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Exhortations to ‘fly,’ ‘honk’ voiced at women’s consultation

FORT WORTH, Texas (BP)–Women need to fly like bees and honk like geese to minister effectively in the 21st century, said speakers at the Women’s Leadership Consultation, Feb. 10-12 at Southwestern Baptist Theological Seminary, Fort Worth, Texas.

They also need to be hard workers, obedient to God, compassionate and willing to sacrifice for the sake of the gospel, the speakers said.

More than 400 leaders and future leaders in women’s ministry gathered for the event, which drew women from as far away as Singapore. Themed “Come Celebrate a New Day,” WLC encouraged women to look to the Lord during the rapid cultural changes coming in the new millennium, said WLC coordinator Paula Hemphill.

The conference also explored opportunities for women in ministry, introduced resources available to women and offered workshops on practical aspects of women’s ministry.

“Today is the best day of my life,” said Mamie McCullough, a popular motivational speaker from Dallas who designed the “I Can” curriculum used in thousands of schools and has written several books.

“Have you been dirt poor, abused as a child, felt like nobody from nowhere, rejected, divorced, widowed, a single parent, seriously ill, sincerely lonely and severely depressed?” she asked.

“I have,” McCullough said. But instead of a chip, she wears a bee pin on her shoulder.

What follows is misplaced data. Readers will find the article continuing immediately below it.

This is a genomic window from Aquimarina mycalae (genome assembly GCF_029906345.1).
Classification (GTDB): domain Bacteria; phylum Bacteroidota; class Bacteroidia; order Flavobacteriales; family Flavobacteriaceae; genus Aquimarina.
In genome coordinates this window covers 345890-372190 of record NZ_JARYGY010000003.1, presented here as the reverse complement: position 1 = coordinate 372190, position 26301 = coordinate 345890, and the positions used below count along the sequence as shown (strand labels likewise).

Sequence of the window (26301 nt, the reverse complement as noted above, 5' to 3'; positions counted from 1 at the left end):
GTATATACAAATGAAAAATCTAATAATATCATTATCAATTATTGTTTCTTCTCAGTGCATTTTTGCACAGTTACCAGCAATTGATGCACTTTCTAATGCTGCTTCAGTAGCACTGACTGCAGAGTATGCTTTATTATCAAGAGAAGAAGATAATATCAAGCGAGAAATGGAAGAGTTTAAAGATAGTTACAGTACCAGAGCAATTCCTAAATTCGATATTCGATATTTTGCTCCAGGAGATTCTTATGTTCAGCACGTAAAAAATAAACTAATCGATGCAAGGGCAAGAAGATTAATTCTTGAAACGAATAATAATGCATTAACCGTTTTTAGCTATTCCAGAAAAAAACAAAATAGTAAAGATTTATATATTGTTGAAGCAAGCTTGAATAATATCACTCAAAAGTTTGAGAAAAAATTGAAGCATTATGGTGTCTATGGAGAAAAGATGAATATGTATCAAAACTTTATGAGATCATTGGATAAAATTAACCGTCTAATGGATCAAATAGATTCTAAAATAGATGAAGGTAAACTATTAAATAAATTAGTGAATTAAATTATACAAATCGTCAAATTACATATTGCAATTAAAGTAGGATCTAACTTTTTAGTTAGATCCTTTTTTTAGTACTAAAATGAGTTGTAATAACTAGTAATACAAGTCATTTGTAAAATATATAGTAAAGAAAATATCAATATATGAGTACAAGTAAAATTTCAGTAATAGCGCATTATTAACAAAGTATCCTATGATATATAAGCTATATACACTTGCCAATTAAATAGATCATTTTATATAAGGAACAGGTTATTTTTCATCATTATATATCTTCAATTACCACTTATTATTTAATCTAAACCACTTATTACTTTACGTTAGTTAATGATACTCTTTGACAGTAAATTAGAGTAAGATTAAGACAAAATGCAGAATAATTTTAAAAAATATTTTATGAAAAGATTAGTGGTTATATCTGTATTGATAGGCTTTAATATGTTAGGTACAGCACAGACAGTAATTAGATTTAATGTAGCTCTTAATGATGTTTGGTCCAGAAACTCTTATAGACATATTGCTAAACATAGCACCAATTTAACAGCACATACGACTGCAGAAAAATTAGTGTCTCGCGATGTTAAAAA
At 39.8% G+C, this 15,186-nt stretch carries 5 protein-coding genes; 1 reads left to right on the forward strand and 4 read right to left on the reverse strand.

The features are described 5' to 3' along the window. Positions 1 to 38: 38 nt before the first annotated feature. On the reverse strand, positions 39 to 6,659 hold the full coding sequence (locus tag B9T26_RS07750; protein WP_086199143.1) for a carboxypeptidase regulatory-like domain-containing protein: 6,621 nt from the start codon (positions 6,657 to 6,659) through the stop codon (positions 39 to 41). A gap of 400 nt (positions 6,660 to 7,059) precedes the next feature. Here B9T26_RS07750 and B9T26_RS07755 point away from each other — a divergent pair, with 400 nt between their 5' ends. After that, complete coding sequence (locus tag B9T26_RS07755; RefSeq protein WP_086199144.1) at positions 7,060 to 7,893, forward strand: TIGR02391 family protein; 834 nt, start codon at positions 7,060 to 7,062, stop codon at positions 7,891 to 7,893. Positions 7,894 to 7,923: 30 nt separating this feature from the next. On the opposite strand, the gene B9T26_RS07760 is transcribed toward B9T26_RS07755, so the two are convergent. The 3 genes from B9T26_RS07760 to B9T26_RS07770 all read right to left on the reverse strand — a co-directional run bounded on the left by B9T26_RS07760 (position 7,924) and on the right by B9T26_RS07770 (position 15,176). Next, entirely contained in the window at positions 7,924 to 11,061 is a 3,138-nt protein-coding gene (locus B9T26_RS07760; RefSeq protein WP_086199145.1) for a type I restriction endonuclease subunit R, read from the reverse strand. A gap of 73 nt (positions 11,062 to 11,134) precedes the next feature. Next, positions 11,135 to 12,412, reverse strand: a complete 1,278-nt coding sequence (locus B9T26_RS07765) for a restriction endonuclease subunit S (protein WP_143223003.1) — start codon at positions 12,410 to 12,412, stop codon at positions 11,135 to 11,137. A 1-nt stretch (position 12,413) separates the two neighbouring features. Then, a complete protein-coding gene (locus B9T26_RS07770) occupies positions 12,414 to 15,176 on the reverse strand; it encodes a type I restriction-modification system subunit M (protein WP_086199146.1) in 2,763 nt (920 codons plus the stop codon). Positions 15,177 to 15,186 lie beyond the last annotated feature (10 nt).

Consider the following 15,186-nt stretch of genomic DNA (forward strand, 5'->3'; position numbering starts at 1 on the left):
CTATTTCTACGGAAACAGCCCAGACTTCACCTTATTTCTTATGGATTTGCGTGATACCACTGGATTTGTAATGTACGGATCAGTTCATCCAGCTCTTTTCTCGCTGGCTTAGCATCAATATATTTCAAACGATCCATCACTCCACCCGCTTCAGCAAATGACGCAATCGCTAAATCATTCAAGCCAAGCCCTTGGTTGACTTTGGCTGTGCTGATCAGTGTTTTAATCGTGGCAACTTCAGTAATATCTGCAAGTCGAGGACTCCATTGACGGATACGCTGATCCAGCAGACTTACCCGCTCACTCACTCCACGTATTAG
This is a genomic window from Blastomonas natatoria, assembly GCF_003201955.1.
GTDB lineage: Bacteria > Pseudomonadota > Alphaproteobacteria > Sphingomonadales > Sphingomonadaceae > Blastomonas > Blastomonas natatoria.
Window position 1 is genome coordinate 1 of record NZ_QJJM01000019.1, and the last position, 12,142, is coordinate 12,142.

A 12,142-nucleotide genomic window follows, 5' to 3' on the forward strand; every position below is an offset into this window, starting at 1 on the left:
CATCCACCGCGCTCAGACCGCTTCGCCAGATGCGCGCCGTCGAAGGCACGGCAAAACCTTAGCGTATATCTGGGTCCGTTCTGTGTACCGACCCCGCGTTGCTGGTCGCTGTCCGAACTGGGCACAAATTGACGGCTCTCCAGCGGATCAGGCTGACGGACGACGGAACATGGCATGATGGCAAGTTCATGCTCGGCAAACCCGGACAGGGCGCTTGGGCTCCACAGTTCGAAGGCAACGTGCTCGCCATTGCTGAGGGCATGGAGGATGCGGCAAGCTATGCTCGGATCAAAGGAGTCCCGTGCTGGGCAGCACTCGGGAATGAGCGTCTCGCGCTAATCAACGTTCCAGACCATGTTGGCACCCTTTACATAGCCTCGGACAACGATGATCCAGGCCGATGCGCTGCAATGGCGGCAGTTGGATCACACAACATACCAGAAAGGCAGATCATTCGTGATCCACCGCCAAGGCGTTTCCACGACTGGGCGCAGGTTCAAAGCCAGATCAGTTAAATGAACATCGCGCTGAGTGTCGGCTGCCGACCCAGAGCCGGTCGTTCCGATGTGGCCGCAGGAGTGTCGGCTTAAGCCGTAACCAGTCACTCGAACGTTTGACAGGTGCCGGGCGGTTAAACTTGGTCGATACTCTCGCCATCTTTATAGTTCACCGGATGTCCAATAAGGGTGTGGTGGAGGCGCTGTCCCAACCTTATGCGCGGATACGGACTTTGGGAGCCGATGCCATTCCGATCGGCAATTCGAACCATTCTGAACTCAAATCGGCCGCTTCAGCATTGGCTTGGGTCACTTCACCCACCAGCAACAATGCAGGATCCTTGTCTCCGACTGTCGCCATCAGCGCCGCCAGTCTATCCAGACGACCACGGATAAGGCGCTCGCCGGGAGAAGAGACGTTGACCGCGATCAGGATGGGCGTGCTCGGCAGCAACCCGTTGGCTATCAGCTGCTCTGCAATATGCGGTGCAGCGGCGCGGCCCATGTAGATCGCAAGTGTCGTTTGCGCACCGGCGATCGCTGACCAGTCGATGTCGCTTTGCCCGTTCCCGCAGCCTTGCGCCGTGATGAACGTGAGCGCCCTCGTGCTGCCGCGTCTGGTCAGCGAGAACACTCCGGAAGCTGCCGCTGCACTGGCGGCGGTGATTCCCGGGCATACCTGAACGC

“Aerodynamically speaking, a bee should not be able to fly,” she said, adding that the bee doesn’t know its “limits” and flies anyway.

“You can have a new day too. Say `yes’ to life and the good things in it,” she said.

Hemphill examined the “good things” Deborah’s life produced in Judges 4 and 5.

“Deborah was raised to stand in the gap and restore honor to God,” she said, comparing modern society with Israel’s cycle of disobedience, judgment, repentance and deliverance.

Encouraging women to lead as Deborah did amid cultural mayhem, Hemphill said women need to consistently worship God publicly, as Deborah did at the palm tree, and privately, as she did on the mountain.

Hemphill also noted that Deborah’s authority “was given by God, and she didn’t demand but earned the people’s respect,” pointing out that more of Israel’s tribes cooperated under Deborah’s leadership than anywhere else in the Old Testament.

Warning the women about Miriam’s mistake in Numbers when her gossip session with Aaron about Moses brought God’s judgment, Hemphill told the women to “be careful of falling to the temptation of jealousy or of speaking from self-inspiration (Ezekiel 3:17). Instead minister out of your diversity in unity.”

Cheryl Reccord, wife of the president of the North American Mission Board, encouraged women to learn hard lessons from Roman Christians. In Romans 16:6, Mary is remembered as a hard worker.

“This speaks of working to the point of soreness or fatigue,” Reccord said.

It also is a willingness to work behind the scenes without caring who gets the credit, she said.

Noting the habits of geese who regularly change leaders in flight and honk loudly for encouragement, Reccord implored women to “Honk!”

Like Roman Christians, women leaders must count the cost, evaluate ministry in light of giftedness and take inventory of spiritual resources, she said.